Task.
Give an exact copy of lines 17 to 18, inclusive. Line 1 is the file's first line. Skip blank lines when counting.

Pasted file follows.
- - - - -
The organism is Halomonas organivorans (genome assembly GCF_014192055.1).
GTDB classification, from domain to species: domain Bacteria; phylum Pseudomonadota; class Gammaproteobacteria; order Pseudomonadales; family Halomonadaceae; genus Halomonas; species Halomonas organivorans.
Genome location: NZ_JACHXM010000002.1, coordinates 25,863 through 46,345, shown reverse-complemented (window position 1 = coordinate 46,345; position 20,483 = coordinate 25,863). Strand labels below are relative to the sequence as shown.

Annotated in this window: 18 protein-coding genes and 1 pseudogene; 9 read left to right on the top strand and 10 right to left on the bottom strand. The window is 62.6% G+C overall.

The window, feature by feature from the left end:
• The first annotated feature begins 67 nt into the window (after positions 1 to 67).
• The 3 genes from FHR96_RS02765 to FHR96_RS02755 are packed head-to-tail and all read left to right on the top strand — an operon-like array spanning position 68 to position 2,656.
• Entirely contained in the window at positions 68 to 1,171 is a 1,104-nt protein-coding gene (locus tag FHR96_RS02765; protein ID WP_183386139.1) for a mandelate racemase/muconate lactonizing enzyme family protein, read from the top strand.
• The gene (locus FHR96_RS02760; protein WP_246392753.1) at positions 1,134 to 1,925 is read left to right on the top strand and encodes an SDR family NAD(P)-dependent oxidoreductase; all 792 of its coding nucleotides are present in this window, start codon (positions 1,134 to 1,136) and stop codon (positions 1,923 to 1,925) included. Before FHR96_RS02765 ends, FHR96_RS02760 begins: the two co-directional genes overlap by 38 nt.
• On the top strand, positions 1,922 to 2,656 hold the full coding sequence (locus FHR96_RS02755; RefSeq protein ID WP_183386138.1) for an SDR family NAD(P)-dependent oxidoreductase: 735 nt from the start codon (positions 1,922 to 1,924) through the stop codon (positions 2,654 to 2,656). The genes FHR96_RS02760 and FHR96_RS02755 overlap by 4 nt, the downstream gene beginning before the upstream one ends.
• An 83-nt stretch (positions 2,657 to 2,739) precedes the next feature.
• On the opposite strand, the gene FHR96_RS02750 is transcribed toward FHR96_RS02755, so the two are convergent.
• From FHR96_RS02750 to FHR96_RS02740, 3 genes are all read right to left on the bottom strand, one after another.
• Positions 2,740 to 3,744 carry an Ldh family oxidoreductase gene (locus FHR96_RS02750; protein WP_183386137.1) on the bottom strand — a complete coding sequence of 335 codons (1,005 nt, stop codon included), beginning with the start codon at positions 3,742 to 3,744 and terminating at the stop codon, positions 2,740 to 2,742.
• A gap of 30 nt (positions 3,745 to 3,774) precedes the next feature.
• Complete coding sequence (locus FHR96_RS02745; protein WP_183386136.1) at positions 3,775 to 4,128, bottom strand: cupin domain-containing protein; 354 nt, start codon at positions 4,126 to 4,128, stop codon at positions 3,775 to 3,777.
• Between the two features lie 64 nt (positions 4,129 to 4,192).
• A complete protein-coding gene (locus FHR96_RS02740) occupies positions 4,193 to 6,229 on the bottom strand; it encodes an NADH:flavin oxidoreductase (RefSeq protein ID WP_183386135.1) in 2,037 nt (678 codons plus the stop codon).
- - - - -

• Between the two features lie 64 nt (positions 4,129 to 4,192).
• A complete protein-coding gene (locus FHR96_RS02740) occupies positions 4,193 to 6,229 on the bottom strand; it encodes an NADH:flavin oxidoreductase (RefSeq protein ID WP_183386135.1) in 2,037 nt (678 codons plus the stop codon).